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An Ancient Tradition

We proudly maintain the old ways:

The custom of beating the bounds goes back to the Anglo Saxon period at least. In the days before maps and written title deeds a knowledge of the physical boundaries of property was very important. So the custom grew up of walking the boundaries, stopping at intervals to strike boundary stones to ‘mark' the bounds. The practice was often linked to Rogation Days, days set aside by the Church for prayers for the crops; walking the boundaries of the parish was an obvious opportunity to do so.

What's that? Not beating the bounds? Beating the BOAT?!

Oops, my bad.

But then, this is something of an ancient tradition itself, having been born in the Year of Our Lord MMXVII, no fewer than two whole years ago! And our own participation goes back fully half that distance: look! (You should probably read that if you need to know what this whole thing is about: I shan't repeat it here.)

Let's face it, when we have that kind of history on our side, even Jacob Rees-Mogg seems a bit of a modernist upstart...

And speaking of modernist upstarts, I bought a new camera recently. No big surprise but it's not supported by the old software I use (Adobe Lightroom). Once upon a time, I would simply buy the latest version to get the current camera support, but you can't do that any more. Adobe decided that we would all be better off paying them a rent forever, so you can't simply buy Lightroom now, you have to buy a monthly or annual subscription. That pisses me off, so I've been looking at alternatives, and I'm starting to see how Adobe can get away with it :-(((

So if you think some of the photos in this story are a bit lacking technically, that's because I'm presently experimenting with Lightroom alternatives and not having huge joy. The current best of the rest is Darktable, which needs a better graphics card than I presently have installed, so I'm giving it the benefit of the doubt for now, but with my current hardware it's way too slow and clunky for my normal working process.

Ok, enough with the excuses! You want the story, not to listen to me whining about nerdy things that you probably didn't bother reading anyway...

In fair Richmond where we lay our scene:

So here's Merilyn and Amanda arriving. They're not going to run together this year: Merilyn's injured and not able to run at all (or so her doctor insists), so she's going for the power-walk instead.

A motley crew indeed!

The walkers will start before the boat leaves, but we're just slightly concerned that we haven't seen the boat arrive yet. According to the website, it's running its normal service, so it really should be here soon.

And off goes our Japanese tour group leader!

Actually, I'm not sure she's really Japanese, and she seems to be on her own without anything resembling a tour group. Maybe I've got that wrong.

She's the first walker: Merilyn is going to go for a slightly brisker walk, so doesn't start quite yet.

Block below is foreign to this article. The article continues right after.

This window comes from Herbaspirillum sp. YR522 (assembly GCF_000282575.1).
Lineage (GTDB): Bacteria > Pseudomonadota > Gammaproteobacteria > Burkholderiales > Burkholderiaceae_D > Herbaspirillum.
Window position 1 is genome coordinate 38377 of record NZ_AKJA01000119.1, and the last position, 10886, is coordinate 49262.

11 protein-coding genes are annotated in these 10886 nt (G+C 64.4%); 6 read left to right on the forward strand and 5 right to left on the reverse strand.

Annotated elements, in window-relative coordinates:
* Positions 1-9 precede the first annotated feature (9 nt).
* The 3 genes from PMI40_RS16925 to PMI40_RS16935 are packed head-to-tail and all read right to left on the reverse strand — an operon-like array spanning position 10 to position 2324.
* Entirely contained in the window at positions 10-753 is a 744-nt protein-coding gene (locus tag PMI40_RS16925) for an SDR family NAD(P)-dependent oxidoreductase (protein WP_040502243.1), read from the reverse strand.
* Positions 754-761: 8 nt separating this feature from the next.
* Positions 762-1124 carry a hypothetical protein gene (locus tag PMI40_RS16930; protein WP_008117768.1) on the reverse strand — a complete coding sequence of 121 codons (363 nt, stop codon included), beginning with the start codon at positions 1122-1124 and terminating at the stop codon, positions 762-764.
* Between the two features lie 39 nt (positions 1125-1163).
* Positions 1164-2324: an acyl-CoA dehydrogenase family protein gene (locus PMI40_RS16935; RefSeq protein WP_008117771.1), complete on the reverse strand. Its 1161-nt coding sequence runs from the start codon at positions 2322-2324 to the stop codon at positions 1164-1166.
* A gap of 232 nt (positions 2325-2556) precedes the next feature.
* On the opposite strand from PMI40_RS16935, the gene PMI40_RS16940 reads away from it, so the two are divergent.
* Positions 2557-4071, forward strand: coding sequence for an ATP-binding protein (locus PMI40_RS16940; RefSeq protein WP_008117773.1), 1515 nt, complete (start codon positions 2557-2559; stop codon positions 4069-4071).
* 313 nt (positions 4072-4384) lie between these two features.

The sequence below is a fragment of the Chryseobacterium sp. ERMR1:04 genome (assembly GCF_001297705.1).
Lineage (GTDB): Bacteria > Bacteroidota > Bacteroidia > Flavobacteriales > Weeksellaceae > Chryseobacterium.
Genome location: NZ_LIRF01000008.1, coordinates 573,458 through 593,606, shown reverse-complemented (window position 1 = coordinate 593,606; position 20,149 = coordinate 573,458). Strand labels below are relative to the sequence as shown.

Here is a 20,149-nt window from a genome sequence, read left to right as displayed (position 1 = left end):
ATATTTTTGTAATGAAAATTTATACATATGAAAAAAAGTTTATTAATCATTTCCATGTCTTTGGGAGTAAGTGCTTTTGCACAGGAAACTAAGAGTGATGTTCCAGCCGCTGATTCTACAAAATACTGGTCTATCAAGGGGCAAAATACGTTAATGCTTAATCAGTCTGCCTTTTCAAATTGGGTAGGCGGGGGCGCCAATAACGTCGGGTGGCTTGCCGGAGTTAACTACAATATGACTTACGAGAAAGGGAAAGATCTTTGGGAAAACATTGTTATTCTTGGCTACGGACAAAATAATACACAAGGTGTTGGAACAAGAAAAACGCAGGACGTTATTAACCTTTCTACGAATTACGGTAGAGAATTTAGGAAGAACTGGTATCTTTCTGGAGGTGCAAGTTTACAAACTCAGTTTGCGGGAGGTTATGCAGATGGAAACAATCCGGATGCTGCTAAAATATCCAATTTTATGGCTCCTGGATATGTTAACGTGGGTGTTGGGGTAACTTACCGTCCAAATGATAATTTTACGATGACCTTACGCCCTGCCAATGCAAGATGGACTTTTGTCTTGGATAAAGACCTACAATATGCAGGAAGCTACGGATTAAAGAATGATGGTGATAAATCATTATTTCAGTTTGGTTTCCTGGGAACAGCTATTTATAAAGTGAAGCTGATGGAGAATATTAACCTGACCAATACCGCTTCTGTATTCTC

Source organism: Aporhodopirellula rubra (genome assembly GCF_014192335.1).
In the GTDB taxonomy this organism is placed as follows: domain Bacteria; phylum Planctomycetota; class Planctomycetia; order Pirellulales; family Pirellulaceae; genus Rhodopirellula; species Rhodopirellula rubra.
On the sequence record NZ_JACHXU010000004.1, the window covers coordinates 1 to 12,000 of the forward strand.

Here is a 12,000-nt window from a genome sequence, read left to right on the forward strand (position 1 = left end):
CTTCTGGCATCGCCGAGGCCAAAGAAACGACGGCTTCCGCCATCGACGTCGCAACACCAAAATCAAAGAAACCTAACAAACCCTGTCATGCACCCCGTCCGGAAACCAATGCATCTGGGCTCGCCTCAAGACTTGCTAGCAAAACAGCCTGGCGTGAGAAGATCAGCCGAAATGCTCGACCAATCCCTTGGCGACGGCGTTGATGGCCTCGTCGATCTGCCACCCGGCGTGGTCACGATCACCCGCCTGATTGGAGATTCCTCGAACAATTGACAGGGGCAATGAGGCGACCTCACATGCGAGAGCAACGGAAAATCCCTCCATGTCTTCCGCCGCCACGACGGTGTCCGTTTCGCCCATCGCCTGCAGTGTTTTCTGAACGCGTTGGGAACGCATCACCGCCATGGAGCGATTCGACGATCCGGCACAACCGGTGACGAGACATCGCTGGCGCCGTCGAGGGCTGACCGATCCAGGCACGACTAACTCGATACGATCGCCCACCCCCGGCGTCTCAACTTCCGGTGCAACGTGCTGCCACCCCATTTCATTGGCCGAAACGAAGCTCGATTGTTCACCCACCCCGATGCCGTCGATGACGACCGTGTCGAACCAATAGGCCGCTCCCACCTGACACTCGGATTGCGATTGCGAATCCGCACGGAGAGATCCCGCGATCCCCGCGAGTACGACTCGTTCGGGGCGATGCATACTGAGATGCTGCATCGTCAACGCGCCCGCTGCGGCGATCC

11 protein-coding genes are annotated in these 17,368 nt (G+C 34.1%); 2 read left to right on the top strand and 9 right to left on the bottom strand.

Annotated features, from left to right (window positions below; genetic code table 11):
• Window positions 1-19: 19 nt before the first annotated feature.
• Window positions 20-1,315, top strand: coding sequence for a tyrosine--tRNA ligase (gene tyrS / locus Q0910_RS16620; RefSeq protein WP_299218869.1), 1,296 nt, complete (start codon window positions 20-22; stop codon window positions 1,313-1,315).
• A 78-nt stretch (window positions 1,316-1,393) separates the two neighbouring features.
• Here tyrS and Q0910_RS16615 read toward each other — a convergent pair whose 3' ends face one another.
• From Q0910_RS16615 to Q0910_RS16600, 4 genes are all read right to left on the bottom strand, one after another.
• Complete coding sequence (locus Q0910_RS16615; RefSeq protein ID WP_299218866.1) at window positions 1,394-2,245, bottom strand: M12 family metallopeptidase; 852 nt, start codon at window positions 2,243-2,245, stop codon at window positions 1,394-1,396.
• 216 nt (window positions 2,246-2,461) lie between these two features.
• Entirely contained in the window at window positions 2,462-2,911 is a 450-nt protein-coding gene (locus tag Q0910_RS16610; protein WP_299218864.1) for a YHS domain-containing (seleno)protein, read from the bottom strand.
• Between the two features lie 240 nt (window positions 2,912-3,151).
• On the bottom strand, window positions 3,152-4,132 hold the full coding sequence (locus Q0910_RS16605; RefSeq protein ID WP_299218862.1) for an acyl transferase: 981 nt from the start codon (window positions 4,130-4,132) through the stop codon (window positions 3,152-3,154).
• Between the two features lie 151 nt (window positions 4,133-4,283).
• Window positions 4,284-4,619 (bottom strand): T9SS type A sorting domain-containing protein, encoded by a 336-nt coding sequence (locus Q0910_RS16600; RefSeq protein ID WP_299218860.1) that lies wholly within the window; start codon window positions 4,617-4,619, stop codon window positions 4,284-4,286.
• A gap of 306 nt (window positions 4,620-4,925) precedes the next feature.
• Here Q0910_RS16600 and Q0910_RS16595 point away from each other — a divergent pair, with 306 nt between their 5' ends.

"Why do birds suddenly appear every time you are near?"

We'll have to see if the stars fall down from the sky, but a quick skim of The Carpenters' discography shows regrettably little that I can easily shoehorn into a running tale. I mean, I suppose if this was triathlon I could do something with "Calling Occupants of Interdisciplinary Craft", but still some would think that a bit contrived, to put it mildly.

Aha! The boat!

It's not late, we were getting worried for nothing.

Jude is taking the boat; she's not yet ready to run this distance, but well... it's only 12k as against the 10k she's done... and talking to her earlier, I get the feeling she's definitely getting a bit wobbly on the slippery slope. Probably not the Comrades this year...

Me, I'm still out of my comfort zone doing parkrun!

So the boat has left now and the first runners depart a little later.

As we know, Jude's taking the boat. As many of you will know or assume (and the rest of you are now finding out), I'm taking my bike.

But this young lady is going to cheat seriously: Dad's going to take her in the car! At least, I gather, this luxury will not last. Another couple of years and she'll be old enough for parkrun. I just hope she isn't faster than me first time out.

Ok, next group of runners. I must confess I have completely forgotten what pace each group was going for, so all I can say is that these guys expect to run faster than the people who started before them and slower than the ones starting behind them.

"Thick and fast, they came at last; and more and more and more."

Hmm, best not get me started on Lewis Carroll: I'm sure he definitely has some relevant things to say about runners!

Amanda's group sets out.

You may notice that the sky has fewer blue bits and more grey bits than it did earlier, and the grey bits are darker than they were. The forecast for today has been basically "a bit of everything: take your pick", which is arguably less than helpful as a forecast. But until now, it's generally been quite pleasant, more sunny than not. Last year's oven-like temperatures were really a bit too hot for running, but there seems no danger of a repetitiion.

Ah, now that boat would be easy to beat!

"Doom Bar" is one of the regular beers at my work local. It's brewed in Cornwall, so naturally you'd expect to find it in a Surrey pub, and a Thames boat crew is a pretty obvious sponsorship link. Ok, for small values of 'obvious'.